Jim Mansell Completed 2010
Finding out about the experience of people needing social or health care is a fundamental requirement of policymakers and practitioners. Understanding people’s experiences permits evaluation of whether the aims of policy are being translated into practice in the way intended, whether there are unintended and unanticipated consequences which need to be addressed and whether there are areas of experience not touched by practice to which attention should be given.
Structured observation has been widely used as an alternative to, or in addition to, proxy respondents, where the severity and complexity of people’s cognitive impairment prevents them describing their experience using other methods. Observational research is particularly useful where people using services are unable to answer interviews or questionnaires about their experiences, and where proxy respondents may not be sufficiently accurate sources of data.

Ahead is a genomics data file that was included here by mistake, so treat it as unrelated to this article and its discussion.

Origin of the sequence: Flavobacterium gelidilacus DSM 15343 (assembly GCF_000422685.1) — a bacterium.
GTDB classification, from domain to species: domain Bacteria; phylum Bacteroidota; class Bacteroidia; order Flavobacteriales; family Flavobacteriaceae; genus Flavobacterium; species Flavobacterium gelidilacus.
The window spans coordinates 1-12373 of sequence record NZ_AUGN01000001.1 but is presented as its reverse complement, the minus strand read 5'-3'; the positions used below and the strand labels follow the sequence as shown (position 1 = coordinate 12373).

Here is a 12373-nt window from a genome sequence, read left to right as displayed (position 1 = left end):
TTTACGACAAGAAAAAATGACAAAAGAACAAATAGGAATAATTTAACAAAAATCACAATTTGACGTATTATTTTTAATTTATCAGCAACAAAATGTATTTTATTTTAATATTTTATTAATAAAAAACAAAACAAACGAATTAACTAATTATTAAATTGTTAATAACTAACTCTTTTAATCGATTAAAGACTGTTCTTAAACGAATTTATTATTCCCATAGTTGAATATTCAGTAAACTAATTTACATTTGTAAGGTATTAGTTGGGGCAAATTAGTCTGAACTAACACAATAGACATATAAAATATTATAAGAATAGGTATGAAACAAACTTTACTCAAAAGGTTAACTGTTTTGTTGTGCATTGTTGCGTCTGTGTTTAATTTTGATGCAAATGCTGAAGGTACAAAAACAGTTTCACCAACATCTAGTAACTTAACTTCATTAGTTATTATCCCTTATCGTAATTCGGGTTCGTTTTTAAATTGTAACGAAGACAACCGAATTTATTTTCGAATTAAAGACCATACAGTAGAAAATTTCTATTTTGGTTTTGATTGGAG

Observation has the advantage, as a research method, of directly accessing the ‘lived experience’ of people using services. It is not filtered through the responses of proxies and it is not based on assessments of states or capacities. It involves examining what actually happens.
This review focuses on structured observational research, primarily in services for people with learning disabilities.
The review illustrates the use of observational data in assessing and improving the quality of services. Using examples from the research literature, the review deals with the question of what to observe and how to define it so that the information gathered is valid and reliable. It deals with sampling (how often to observe and for how long) in order to obtain representative information, considers the practical steps that have to be taken in order to make observations in services, and shows how to analyse and present observational data.